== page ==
Tiffany Stern on Shakespeare

 

The Shakespeare Conference: SHK 23.063  Monday, 13 February 2012

 

From:        Hardy M. Cook <This email address is being protected from spambots. You need JavaScript enabled to view it.>

Date:         February 12, 2012 10:25:02 PM EST

Subject:     Tiffany Stern on Shakespeare

 

I learned from William Sutton’s I Love Shakespeare Blog 

 

 http://www.facebook.com/groups/119899154688265/

 

of a 15 minute talk by Professor Tiffany Stern of Oxford University.

 

http://podcasts.ox.ac.uk/william-shakespeare-video

 

 

Professor Tiffany Stern gives a talk on William Shakespeare and how his plays were performed in Elizabethan England.

 

Series: Great Writers Inspire

Tiffany Stern

English Faculty

 

EMLS 16.1

 

The Shakespeare Conference: SHK 23.062  Monday, 13 February 2012

 

From:        Sean Lawrence <This email address is being protected from spambots. You need JavaScript enabled to view it.>

Date:         Monday, 13 Feb 2012 12:12:53 -0800

Subject:     EMLS 16.1

 

To whom it may concern:

 

The first number of volume 16 of Early Modern Literary Studies has recently been posted. As usual, it is available for download free and without subscription at the following web address: http://purl.org/emls

 

The table of contents follows.

 

Sincerely,

Sean Lawrence.

 

Early Modern Literary Studies 16.1 (2012)

 

 

Articles: 

 

Pious Aeneas, False Aeneas: Marlowe’s Dido, Queen of Carthage and the Gift of Death. Mathew Martin, Brock University. [1]

 

The publication of No-body and Some-body: humanism, history and economics in the early Jacobean public theatre. Anthony Archdeacon, Liverpool Hope University. [2]

Fair Foul and Right Wrong: The Language of Alchemy in Timon of Athens. Anna Feuer, Wolfson College, Oxford. [3]

 

England’s Adam: the short career of the Giant Samothes in English Reformation thought. Jack P. Cunningham, Bishop Grosseteste University College, Lincoln. [4] 

 

Learning to Obey in Milton and Homer. Daniel Shore, Georgetown University. [5] 

 

 

Reviews: 

 

John M. Adrian, Local Negotiations of English Nationhood, 1570-1680. Basingstoke: Palgrave Macmillan, 2011. Patrick J. Murray, University of Glasgow. [6]

 

David J. Baker. On Demand: Writing for the Market in Early Modern England. Stanford: Stanford UP, 2010. Jonathan P. Lamb, University of Kansas. [7] 

 

Elizabeth Clarke, Politics, Religion and the Song of Songs in Seventeenth-Century England. Basingstoke: Palgrave Macmillan, 2011. Marie-Louise Coolahan, National University of Ireland, Galway. [8] 

 

A. D. Cousins and Alison V. Scott, eds. Ben Jonson and the Politics of Genre. Cambridge: Cambridge UP, 2009. Bernadette Andrea, University of Texas, San Antonio. [9]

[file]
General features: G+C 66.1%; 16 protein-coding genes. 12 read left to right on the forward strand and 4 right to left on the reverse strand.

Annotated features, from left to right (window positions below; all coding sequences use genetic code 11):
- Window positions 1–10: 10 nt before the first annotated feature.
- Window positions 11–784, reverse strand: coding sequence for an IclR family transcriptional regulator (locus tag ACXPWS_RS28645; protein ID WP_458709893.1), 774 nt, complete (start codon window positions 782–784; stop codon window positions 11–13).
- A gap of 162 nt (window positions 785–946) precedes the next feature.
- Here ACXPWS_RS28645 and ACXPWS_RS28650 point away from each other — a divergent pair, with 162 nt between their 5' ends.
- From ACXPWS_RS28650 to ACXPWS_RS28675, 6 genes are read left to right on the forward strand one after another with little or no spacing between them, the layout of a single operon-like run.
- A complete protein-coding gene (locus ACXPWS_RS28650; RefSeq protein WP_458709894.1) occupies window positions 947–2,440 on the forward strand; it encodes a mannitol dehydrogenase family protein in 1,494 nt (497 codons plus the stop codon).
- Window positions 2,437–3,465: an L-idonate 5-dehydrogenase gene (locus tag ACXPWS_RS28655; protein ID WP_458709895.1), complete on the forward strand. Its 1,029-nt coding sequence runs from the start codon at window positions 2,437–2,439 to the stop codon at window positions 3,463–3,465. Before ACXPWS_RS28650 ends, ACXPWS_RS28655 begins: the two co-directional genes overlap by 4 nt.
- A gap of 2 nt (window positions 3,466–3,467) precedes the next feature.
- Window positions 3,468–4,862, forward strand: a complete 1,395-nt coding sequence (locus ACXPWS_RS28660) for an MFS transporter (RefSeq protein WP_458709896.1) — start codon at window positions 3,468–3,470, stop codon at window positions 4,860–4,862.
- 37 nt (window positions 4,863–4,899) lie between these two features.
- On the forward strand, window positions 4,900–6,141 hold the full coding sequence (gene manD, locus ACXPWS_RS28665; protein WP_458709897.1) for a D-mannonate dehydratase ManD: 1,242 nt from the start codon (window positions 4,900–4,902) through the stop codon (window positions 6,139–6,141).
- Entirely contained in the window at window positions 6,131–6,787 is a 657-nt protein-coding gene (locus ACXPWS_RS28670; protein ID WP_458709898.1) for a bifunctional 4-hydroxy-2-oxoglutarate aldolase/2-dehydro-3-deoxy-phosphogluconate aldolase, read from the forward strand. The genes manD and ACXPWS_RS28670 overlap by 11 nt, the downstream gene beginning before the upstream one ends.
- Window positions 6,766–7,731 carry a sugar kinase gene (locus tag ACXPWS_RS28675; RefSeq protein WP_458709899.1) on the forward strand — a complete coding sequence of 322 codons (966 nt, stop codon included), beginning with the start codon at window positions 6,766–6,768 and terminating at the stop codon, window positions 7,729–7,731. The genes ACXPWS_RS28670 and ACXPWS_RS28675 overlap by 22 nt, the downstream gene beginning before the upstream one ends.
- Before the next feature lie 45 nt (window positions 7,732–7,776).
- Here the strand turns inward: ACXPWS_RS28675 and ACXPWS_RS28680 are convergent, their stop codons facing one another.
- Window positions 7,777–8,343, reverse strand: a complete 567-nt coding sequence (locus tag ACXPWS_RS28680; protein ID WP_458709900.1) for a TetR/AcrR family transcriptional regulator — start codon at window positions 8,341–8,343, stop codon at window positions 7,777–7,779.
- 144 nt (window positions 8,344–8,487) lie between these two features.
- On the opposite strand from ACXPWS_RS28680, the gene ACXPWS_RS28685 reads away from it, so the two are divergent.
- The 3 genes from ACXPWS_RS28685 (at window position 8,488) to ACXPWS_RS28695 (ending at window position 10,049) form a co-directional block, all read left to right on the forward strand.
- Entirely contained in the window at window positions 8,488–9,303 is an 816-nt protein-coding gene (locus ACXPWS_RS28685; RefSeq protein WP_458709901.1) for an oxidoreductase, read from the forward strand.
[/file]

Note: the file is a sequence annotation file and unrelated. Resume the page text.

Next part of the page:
Simon C. Estok. Ecocriticism and Shakespeare: Reading Ecophobia. New York: Palgrave Macmillan, 2011. Todd Borlik, Bloomsburg University. [10]

 

Jane Kingsley-Smith. Cupid in Early Modern Literature and Culture. New York: Cambridge University Press, 2011. William Junker, University of St. Thomas. [11]

 

Kirk Melnikoff, ed., Robert Greene. Burlington, VT: Ashgate, 2011. Jenny Sager, Jesus College, Oxford. [12]

 

 

Theatre Reviews: 

 

Two productions of Dr Faustus on Bankside, presented by Little Goblin Productions at the Rose Theatre, and by Shakespeare’s Globe Theatre, Summer 2011. Neil Forsyth, University of Lausanne. [13]

 

Hamlet presented by the Jungle Theater, Minneapolis, Minnesota. 26 August – 9 October, 2011. Bruce E. Brandt South Dakota State University. [14]

 

East Anglia Shakespeare, Summer/Autumn 2011. Michael Grosvenor Myer. [15]

 

Measure for Measure, Julius Caesar, Henry IV Part Two, Love’s Labor’s Lost, The African Company Presents Richard III, and Ghostlight, presented by the Oregon Shakespeare Festival, February-November 2011. Geoff Ridden, Southern Oregon University. [16]

 

Othello presented at the Crucible Theatre, Sheffield, 27th September 2011. Claire Warden, University of Lincoln. [17]

 

The Two Noble Kinsmen, King Edward III, and Double Falsehood, presented by Atlanta's New American Shakespeare Tavern (March-June 2011). Joanne E. Gates, Jacksonville State University. [18]

 

The Tempest (Stormen), presented by the Royal Dramatic Theatre, Stockholm, November 19, 2010. Neil Forsyth and Anna Swärdh University of Lausanne and University of Karlstad. [19]

 

’Tis Pity She’s A Whore, a rehearsed reading presented at the Samuel Beckett Theatre, Trinity College Dublin. 9th June 2011. Edel Semple, University College Dublin. [20]

 

NEH Institute on Roman Comedy in Performance

 

The Shakespeare Conference: SHK 23.061  Monday, 13 February 2012

 

From:        Timothy Moore <This email address is being protected from spambots. You need JavaScript enabled to view it.>

Date:         February 11, 2012 1:15:40 PM EST